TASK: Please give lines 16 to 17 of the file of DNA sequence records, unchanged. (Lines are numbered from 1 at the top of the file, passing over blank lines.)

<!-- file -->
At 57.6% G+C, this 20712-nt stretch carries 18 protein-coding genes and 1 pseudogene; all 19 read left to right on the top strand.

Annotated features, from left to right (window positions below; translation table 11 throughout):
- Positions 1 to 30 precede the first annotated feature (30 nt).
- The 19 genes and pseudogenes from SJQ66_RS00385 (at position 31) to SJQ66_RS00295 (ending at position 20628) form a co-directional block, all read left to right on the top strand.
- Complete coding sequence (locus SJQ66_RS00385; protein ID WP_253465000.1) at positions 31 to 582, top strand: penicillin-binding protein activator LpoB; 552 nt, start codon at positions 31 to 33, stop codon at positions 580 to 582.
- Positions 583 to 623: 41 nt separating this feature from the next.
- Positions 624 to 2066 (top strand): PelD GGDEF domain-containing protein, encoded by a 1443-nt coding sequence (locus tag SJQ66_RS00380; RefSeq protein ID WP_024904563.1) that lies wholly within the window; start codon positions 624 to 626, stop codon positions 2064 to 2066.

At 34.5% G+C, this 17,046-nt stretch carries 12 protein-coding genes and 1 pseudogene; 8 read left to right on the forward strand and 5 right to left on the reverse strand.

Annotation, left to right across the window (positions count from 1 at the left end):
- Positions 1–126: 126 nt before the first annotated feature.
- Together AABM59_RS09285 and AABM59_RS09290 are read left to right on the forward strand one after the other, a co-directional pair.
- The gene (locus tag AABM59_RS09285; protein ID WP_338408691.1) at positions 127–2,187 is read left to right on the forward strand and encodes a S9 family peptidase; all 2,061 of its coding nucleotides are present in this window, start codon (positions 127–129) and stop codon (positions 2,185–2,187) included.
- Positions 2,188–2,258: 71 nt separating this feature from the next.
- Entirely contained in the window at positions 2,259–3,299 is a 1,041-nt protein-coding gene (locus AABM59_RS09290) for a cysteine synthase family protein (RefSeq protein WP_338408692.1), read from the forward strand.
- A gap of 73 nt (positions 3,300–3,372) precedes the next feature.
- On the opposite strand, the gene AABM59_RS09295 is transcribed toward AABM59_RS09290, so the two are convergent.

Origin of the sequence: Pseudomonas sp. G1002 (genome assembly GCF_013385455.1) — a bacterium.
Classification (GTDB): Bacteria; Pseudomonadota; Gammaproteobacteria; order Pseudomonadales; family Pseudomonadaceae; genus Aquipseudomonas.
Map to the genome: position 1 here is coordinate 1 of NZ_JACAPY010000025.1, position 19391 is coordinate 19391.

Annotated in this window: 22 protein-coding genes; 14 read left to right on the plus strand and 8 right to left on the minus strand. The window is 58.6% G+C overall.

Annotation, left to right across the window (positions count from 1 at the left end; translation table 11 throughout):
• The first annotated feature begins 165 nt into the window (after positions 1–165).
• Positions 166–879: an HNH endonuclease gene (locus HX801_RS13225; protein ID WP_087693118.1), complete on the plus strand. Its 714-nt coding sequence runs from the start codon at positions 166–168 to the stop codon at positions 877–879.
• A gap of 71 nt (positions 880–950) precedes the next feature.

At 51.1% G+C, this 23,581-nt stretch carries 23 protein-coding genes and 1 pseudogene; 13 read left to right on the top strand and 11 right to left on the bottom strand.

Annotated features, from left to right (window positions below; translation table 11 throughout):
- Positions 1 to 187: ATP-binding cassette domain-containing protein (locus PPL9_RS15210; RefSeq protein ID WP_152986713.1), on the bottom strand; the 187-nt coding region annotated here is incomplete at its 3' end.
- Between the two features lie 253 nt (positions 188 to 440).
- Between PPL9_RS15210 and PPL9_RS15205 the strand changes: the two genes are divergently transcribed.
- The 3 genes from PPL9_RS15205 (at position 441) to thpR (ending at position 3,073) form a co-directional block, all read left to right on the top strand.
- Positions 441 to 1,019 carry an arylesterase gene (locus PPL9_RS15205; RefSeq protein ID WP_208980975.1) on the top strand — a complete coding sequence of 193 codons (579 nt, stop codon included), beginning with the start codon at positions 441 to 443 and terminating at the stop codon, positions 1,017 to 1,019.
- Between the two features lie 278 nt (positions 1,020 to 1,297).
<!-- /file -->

- On the opposite strand, the gene AABM59_RS09295 is transcribed toward AABM59_RS09290, so the two are convergent.

Origin of the sequence: Pseudomonas sp. G1002 (genome assembly GCF_013385455.1) — a bacterium.